[OPE] devaluation and revaluation of variable capital

From: Jurriaan Bendien (adsl675281@tiscali.nl)
Date: Sat Feb 09 2008 - 17:12:20 EST


I think perhaps two points are pertinent.

1) Marx (in contrast to many Marxists) never said that the law of value governed all prices or all assets, or even all labour. What he said is that it governs the relative prices of the current gross output of new reproducible goods and services sold in the market. At best you can say that the current market value, or current replacement cost of reproducible commodities, influences the prices of other goods, services and assets being traded. If for example I buy a new car at the current normal price of $20,000, I am unlikely to resell it for $500, although in principle I could do so if I want to get rid of it quickly.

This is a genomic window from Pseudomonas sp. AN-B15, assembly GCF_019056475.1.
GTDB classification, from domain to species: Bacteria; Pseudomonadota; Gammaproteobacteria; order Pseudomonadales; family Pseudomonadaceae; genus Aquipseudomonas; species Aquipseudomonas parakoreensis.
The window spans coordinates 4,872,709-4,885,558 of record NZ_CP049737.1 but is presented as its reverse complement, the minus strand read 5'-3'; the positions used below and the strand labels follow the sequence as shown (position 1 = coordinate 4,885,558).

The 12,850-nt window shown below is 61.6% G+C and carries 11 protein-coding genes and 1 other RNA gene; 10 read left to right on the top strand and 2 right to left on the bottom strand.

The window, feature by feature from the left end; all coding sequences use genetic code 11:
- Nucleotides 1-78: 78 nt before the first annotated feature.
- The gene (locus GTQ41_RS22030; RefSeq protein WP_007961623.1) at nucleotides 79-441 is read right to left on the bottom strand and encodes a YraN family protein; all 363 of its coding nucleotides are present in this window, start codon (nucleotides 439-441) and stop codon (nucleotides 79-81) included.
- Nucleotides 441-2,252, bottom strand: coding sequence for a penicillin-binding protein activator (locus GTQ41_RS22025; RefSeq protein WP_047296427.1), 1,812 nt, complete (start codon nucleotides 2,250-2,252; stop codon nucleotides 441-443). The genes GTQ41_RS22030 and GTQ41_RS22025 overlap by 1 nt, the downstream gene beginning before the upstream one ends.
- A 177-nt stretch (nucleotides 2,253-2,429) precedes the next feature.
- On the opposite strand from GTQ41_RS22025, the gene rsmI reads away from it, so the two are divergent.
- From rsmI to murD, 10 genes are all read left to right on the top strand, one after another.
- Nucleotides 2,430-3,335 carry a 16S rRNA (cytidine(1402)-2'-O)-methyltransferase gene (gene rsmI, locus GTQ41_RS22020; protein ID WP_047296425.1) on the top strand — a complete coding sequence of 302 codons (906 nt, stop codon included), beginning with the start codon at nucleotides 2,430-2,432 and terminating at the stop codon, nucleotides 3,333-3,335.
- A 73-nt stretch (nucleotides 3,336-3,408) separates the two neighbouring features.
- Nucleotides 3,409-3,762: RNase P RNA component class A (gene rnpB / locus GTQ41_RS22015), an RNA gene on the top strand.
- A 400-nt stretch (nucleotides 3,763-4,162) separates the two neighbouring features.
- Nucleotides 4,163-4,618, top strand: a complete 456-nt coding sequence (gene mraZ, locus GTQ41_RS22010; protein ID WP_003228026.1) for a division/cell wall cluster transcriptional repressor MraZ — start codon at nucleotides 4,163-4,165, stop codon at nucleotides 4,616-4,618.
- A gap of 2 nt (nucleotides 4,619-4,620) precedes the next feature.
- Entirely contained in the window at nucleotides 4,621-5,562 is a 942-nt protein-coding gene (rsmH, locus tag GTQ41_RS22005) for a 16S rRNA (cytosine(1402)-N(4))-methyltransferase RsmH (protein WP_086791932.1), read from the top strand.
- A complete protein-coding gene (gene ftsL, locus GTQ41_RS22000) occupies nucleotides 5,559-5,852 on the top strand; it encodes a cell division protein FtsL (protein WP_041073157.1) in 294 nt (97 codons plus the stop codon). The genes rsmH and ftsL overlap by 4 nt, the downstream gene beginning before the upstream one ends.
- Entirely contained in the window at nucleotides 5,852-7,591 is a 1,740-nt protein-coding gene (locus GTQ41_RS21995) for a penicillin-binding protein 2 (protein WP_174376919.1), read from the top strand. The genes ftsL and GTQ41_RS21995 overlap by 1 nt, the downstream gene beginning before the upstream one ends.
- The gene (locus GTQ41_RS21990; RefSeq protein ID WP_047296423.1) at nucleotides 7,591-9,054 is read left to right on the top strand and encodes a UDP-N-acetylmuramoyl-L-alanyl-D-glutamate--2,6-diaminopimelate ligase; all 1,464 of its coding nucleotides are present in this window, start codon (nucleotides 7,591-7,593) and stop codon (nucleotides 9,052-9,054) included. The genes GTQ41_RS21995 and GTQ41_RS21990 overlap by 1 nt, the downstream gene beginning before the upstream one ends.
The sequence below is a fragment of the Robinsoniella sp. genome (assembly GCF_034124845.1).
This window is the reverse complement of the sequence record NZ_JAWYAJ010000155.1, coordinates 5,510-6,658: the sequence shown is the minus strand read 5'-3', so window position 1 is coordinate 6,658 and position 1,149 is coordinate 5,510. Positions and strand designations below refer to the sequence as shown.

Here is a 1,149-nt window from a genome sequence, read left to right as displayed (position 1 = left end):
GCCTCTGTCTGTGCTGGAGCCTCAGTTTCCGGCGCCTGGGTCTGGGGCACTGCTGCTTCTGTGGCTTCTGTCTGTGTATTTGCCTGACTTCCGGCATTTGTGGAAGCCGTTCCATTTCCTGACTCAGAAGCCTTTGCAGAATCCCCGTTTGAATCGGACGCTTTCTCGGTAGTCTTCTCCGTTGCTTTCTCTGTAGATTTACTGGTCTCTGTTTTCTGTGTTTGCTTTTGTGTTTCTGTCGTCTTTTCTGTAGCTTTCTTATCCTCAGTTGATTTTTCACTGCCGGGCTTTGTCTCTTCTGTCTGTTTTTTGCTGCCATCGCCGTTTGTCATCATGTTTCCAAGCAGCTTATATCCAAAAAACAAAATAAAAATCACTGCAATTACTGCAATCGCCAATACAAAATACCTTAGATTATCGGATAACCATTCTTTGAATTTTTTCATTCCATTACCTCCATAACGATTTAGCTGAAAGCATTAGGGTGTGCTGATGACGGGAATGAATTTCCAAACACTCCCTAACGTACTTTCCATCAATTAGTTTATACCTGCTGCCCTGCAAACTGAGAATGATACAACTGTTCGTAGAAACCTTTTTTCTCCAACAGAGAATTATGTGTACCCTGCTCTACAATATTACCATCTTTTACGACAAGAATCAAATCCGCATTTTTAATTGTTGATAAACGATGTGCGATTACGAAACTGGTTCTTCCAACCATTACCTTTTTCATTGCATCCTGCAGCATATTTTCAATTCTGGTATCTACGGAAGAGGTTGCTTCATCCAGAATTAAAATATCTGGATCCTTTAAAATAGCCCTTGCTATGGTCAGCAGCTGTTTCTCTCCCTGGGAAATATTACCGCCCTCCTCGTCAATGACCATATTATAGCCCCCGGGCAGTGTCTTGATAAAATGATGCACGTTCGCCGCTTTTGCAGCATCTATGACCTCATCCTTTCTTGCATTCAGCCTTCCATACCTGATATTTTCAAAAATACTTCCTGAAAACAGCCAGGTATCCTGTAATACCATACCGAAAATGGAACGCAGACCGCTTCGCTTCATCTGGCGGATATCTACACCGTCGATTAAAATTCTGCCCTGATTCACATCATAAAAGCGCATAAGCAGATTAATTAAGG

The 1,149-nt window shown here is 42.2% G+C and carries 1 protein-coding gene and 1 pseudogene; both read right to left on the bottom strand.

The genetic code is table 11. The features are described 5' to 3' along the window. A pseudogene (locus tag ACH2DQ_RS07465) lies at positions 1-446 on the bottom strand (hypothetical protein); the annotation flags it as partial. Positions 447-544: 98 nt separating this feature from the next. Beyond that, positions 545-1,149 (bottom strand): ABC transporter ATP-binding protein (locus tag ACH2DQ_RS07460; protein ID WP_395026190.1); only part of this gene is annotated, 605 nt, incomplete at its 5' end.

2) If you reject the hypothesis that the current production of reproducible commodities is governed by the law of value, then you have to explain what regulates the relative prices of those commodities. Why does a car always cost vastly more than a bunch of carrots, for example? What explains the cost structure and price structure of outputs? If this is not ultimately due to production costs, which reduce to quantities of human labour time required to make products, what then regulates relative prices?

If I apply Austrian economics, all I can say is that the intensity of subjective preference determines price relativities. But insofar as there are billions of unique subjective preferences, I cannot stipulate any regulative principle at all. All I can say is, that as a matter of fact, the intensity of subjective preference for cars was consistently such that cars sell for more money than a bunch of carrots. That preference could change tomorrow, and therefore there is no "law" which applies. At best I could attempt a sociology of human valuations, some of which empirically appear to show historical continuity, while others can change in an instant. 


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